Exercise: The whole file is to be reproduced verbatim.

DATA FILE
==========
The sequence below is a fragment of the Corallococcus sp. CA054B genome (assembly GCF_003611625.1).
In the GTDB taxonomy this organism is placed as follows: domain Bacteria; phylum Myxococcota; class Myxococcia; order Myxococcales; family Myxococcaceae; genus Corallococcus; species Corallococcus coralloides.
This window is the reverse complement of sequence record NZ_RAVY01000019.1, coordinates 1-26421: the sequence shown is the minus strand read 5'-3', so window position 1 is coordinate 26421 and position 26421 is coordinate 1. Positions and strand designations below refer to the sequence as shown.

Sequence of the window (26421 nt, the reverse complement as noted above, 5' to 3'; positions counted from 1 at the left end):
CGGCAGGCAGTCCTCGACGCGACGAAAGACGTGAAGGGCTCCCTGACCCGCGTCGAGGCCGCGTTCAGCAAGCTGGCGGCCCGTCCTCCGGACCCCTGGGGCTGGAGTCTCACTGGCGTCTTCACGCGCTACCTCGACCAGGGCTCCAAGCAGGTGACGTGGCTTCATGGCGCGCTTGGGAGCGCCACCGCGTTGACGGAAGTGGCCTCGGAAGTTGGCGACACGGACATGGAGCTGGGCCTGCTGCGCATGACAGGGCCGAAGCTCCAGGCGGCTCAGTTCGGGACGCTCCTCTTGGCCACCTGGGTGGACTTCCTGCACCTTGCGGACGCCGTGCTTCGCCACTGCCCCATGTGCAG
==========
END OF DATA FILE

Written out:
The sequence below is a fragment of the Corallococcus sp. CA054B genome (assembly GCF_003611625.1).
In the GTDB taxonomy this organism is placed as follows: domain Bacteria; phylum Myxococcota; class Myxococcia; order Myxococcales; family Myxococcaceae; genus Corallococcus; species Corallococcus coralloides.
This window is the reverse complement of sequence record NZ_RAVY01000019.1, coordinates 1-26421: the sequence shown is the minus strand read 5'-3', so window position 1 is coordinate 26421 and position 26421 is coordinate 1. Positions and strand designations below refer to the sequence as shown.

Sequence of the window (26421 nt, the reverse complement as noted above, 5' to 3'; positions counted from 1 at the left end):
CGGCAGGCAGTCCTCGACGCGACGAAAGACGTGAAGGGCTCCCTGACCCGCGTCGAGGCCGCGTTCAGCAAGCTGGCGGCCCGTCCTCCGGACCCCTGGGGCTGGAGTCTCACTGGCGTCTTCACGCGCTACCTCGACCAGGGCTCCAAGCAGGTGACGTGGCTTCATGGCGCGCTTGGGAGCGCCACCGCGTTGACGGAAGTGGCCTCGGAAGTTGGCGACACGGACATGGAGCTGGGCCTGCTGCGCATGACAGGGCCGAAGCTCCAGGCGGCTCAGTTCGGGACGCTCCTCTTGGCCACCTGGGTGGACTTCCTGCACCTTGCGGACGCCGTGCTTCGCCACTGCCCCATGTGCAG